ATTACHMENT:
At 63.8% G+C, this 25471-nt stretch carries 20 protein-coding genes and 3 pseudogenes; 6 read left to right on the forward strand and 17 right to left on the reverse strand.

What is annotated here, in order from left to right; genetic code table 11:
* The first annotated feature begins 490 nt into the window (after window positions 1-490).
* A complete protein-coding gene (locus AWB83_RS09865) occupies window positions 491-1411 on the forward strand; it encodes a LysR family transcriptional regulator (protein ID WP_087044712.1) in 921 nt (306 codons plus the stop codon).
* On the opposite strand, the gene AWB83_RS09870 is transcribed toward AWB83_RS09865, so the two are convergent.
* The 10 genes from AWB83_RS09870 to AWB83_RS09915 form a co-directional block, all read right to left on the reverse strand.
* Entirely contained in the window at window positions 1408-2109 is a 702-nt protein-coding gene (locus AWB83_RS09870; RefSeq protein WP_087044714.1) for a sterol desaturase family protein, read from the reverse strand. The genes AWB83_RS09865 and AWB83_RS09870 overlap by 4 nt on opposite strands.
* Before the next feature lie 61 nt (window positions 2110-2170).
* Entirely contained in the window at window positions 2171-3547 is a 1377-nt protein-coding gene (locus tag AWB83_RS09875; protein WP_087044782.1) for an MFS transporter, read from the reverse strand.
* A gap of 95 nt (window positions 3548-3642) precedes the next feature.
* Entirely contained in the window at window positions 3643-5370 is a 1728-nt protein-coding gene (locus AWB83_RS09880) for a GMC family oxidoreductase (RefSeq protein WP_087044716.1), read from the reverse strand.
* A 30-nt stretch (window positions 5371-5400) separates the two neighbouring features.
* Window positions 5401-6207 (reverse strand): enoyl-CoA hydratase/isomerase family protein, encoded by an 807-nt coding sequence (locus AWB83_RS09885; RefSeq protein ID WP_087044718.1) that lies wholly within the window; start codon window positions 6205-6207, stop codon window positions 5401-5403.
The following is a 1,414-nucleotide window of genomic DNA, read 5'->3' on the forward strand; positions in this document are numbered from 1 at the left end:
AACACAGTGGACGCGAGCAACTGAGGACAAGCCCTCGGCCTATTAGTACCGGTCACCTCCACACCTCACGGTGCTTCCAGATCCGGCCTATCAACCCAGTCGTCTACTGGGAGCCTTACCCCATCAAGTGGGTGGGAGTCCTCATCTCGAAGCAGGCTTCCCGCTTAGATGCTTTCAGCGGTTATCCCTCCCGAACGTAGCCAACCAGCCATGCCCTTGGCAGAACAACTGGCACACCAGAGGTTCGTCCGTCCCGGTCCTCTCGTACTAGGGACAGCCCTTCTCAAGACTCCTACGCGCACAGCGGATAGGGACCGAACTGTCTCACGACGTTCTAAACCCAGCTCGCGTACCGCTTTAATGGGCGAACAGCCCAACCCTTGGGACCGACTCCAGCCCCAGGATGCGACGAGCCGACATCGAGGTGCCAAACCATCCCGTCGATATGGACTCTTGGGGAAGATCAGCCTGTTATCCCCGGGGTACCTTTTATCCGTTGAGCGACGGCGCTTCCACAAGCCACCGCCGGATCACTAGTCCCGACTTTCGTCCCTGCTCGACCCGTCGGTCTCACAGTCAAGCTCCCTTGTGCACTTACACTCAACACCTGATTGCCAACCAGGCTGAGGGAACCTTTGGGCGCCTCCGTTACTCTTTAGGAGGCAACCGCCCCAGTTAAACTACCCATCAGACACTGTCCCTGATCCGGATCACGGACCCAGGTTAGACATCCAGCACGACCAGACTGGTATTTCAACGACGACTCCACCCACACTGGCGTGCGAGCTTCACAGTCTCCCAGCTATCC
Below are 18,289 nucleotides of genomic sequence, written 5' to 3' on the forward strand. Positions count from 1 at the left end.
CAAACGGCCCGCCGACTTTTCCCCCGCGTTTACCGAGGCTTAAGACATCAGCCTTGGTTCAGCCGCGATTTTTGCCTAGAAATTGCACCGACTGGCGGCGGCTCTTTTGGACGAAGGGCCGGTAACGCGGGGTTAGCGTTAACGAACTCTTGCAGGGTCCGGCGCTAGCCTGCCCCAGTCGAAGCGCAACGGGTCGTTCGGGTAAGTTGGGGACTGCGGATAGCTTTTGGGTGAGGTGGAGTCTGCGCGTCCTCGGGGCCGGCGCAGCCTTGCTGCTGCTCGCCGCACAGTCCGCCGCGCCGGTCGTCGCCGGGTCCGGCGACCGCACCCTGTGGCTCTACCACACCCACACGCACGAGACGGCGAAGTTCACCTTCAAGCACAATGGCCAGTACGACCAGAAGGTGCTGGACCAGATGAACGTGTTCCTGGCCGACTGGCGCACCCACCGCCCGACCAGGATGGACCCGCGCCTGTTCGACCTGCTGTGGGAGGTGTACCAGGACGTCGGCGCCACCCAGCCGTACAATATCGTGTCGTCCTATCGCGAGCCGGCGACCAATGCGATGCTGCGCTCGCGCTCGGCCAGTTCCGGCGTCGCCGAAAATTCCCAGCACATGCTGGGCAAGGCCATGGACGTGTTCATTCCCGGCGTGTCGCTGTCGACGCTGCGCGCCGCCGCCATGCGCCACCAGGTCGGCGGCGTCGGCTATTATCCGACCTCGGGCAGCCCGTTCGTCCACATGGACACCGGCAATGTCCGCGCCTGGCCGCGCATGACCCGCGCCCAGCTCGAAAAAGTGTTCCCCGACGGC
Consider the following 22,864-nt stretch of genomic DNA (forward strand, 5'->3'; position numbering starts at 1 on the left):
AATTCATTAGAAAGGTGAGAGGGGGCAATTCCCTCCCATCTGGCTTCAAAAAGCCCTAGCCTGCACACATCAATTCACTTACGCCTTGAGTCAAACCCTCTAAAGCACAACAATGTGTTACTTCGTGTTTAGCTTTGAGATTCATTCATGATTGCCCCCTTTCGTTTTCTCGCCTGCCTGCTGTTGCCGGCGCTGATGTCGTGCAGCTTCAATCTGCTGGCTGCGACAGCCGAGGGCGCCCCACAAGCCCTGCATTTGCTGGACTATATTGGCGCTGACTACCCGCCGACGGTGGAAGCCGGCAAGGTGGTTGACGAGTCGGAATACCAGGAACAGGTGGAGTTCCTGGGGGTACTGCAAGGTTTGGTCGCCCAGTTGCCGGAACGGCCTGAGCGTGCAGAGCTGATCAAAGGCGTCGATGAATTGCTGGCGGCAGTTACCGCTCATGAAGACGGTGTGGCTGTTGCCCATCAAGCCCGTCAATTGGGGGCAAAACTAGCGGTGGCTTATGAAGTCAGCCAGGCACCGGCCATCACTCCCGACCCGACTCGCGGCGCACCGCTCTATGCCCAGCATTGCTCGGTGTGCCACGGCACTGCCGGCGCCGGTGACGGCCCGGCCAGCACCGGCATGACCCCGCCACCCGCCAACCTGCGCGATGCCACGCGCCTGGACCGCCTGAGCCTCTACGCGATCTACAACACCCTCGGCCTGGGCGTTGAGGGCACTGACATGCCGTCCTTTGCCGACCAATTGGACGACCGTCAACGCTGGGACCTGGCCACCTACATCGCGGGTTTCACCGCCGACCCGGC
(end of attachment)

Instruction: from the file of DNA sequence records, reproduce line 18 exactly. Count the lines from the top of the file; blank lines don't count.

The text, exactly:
Consider the following 22,864-nt stretch of genomic DNA (forward strand, 5'->3'; position numbering starts at 1 on the left):